Germans turn their backs on renting with new property boom

Is German property set to soar? On 13 June, Phoenix Spree Deutschland floats in the UK, giving armchair investors instant exposure to German real estate especially in Berlin.

German real estate has a slightly flat investment reputation. When the Wall fell, general optimism spilled over into property. A mini bubble grew, then got stuck. It was thought that corporations would move to Berlin. They didn't. Decline set in.

Phoenix took flight when a group from UBS began investing in Berlin. Soon, others wanted to chip in. "We left UBS in 2006 and raised about €90m from high-net worth investors," says Mike Hilton, fund manager at Phoenix.

At the time, yields were 8 or 9% and the cost of money was 3 to 4%. "Prices had fallen so far you could buy for half the cost of construction," says Hilton. "There was no new supply. At some point things had to improve."

They plunged €150m into Berlin bricks and mortar in 2006 and 2007. "Others thought we were mad," says Hilton. "It was not on their investment radar. Berlin was shabby and non-industrial. But that has changed. The skyline is studded with cranes. It has won over technology and media companies – Sony, Google, Universal – not the industrial behemoths of the old Fatherland. Nothing gets made in Berlin except intellectual property. Berlin has seen the biggest change in terms of demographics and economy. You can feel change in the air." Prices rose by 50% in German cities between 2009 and 2014 – more than any other European country.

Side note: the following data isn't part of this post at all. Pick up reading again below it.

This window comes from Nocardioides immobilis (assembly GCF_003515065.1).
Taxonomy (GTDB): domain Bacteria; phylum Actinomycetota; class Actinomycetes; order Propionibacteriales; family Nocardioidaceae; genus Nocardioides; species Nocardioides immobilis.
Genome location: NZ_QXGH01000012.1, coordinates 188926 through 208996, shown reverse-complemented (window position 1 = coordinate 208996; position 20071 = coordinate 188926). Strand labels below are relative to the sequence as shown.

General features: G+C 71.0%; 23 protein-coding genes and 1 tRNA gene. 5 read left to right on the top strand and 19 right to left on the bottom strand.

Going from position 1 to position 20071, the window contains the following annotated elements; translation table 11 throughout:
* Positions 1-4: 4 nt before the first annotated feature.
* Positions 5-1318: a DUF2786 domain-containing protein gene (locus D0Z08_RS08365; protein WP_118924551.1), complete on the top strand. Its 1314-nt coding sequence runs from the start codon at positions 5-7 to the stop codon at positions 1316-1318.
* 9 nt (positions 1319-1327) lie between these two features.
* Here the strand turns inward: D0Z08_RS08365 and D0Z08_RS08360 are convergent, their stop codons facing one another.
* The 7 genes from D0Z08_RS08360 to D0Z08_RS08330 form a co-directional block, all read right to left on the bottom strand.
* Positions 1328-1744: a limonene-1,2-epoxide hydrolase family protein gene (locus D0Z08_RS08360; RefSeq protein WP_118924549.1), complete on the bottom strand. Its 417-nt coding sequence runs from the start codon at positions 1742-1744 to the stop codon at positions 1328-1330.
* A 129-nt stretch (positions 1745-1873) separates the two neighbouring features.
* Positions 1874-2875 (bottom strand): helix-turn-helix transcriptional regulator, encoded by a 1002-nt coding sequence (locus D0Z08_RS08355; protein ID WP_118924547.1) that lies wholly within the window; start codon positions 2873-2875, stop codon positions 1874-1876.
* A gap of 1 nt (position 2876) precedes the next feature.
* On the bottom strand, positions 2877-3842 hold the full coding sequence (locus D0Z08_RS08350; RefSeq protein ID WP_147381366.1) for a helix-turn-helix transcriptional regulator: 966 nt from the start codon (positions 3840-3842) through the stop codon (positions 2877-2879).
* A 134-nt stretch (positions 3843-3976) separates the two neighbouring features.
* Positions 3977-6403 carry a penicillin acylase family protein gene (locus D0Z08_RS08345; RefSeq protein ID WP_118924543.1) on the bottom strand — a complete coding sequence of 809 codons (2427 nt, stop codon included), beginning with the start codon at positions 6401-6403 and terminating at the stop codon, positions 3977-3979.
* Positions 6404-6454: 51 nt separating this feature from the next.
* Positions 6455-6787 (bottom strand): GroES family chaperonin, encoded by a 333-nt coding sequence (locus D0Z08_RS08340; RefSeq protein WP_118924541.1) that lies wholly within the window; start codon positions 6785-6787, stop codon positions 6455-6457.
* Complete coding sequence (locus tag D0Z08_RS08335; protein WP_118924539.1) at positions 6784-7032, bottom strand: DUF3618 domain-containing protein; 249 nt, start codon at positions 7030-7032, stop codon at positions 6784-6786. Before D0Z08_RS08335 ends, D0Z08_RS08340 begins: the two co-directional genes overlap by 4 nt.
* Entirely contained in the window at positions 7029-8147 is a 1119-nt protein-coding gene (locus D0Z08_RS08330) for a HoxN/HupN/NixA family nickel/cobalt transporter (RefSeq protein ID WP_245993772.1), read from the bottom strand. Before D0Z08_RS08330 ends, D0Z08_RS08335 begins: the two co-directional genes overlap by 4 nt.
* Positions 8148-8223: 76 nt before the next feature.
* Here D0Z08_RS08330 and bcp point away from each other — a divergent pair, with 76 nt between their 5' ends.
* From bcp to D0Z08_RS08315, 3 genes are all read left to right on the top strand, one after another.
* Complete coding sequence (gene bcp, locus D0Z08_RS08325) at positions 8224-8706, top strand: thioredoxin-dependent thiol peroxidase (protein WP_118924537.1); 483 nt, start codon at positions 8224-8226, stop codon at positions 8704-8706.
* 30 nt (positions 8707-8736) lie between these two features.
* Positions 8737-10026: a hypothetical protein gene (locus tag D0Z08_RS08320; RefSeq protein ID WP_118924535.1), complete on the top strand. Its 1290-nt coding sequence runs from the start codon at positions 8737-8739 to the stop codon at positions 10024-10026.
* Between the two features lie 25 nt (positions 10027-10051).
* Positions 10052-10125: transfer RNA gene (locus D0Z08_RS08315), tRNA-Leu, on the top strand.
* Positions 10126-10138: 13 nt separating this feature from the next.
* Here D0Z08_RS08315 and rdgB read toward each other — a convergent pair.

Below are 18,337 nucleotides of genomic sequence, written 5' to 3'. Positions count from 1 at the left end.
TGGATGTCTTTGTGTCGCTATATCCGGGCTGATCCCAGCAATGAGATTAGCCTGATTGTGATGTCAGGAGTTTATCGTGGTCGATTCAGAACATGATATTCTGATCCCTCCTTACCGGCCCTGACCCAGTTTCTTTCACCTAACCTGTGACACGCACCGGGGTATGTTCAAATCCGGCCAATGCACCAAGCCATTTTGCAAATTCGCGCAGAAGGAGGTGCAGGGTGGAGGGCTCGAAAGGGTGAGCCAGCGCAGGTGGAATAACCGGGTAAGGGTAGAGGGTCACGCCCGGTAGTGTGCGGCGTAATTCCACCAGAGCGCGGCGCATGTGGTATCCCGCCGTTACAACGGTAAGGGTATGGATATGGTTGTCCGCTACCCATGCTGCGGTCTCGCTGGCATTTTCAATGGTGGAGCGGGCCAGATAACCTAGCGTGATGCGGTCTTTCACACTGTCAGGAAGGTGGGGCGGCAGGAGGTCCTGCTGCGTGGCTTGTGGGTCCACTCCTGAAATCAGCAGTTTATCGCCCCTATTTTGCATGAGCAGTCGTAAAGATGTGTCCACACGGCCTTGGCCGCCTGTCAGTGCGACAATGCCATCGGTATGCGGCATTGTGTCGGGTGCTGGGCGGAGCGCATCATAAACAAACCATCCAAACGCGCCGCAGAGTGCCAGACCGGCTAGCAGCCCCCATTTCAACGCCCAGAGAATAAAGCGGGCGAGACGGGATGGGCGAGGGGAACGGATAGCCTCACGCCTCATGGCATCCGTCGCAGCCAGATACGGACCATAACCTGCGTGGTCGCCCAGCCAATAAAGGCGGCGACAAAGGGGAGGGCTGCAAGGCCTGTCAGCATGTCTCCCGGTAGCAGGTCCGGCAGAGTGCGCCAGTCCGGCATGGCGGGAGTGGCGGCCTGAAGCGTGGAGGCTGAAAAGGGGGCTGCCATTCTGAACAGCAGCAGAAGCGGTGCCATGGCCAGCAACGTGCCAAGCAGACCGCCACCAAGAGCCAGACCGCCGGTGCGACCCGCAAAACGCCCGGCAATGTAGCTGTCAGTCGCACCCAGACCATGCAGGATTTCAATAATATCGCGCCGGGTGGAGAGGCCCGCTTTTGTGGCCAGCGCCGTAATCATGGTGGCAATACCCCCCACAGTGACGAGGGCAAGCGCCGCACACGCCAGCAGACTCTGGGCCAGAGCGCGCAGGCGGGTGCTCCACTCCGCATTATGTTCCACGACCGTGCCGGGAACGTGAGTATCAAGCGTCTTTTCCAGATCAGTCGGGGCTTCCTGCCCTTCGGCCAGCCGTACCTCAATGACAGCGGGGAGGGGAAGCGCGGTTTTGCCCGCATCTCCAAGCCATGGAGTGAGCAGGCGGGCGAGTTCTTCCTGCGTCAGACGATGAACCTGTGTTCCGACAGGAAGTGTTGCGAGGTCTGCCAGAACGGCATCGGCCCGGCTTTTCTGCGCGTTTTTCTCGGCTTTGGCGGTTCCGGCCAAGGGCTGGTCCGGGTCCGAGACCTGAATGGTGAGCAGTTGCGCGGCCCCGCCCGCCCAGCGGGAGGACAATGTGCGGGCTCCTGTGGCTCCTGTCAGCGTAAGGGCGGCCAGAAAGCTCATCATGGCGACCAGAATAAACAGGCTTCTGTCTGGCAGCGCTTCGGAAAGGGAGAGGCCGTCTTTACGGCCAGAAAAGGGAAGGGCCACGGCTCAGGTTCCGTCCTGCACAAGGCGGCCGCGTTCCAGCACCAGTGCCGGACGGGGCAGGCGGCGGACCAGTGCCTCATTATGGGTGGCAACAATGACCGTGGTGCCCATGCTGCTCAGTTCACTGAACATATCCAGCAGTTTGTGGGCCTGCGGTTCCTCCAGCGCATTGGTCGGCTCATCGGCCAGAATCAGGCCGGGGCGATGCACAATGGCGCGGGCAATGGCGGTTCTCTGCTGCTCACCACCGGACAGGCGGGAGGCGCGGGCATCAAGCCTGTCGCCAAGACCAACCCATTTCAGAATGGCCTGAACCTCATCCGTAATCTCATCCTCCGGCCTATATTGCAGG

"Now is the time to look for extra liquidity for investors," says Hilton – City-speak for selling out, hence the float.

Are we calling peak German property? Or are we witnessing a new German housing market in gestation, driven by imbalances between supply and demand, fired by an urge to buy not rent?

Germany has one of the lowest rates of home ownership in Europe. Just 15% of Berliners own property. That figure is rising. "Germany is counter-cyclical to Britain," says Hilton. "In Britain, property ownership is in decline. In Germany it is the other way round."

Meanwhile, supply is constrained and will remain so. "Although new-build property is coming on, there isn't anything like enough of it. Last year, 4,000 properties were built in Berlin. The demand is for 20,000."

"I can look at the buildings that the fund owns and can say they cost less than the bricks and mortar," says Hilton. "That is key. London is about momentum; it's touch and feel. Berlin is value. Of how many other cities can you say that?"

Germans turn their backs on renting with new property boom | Business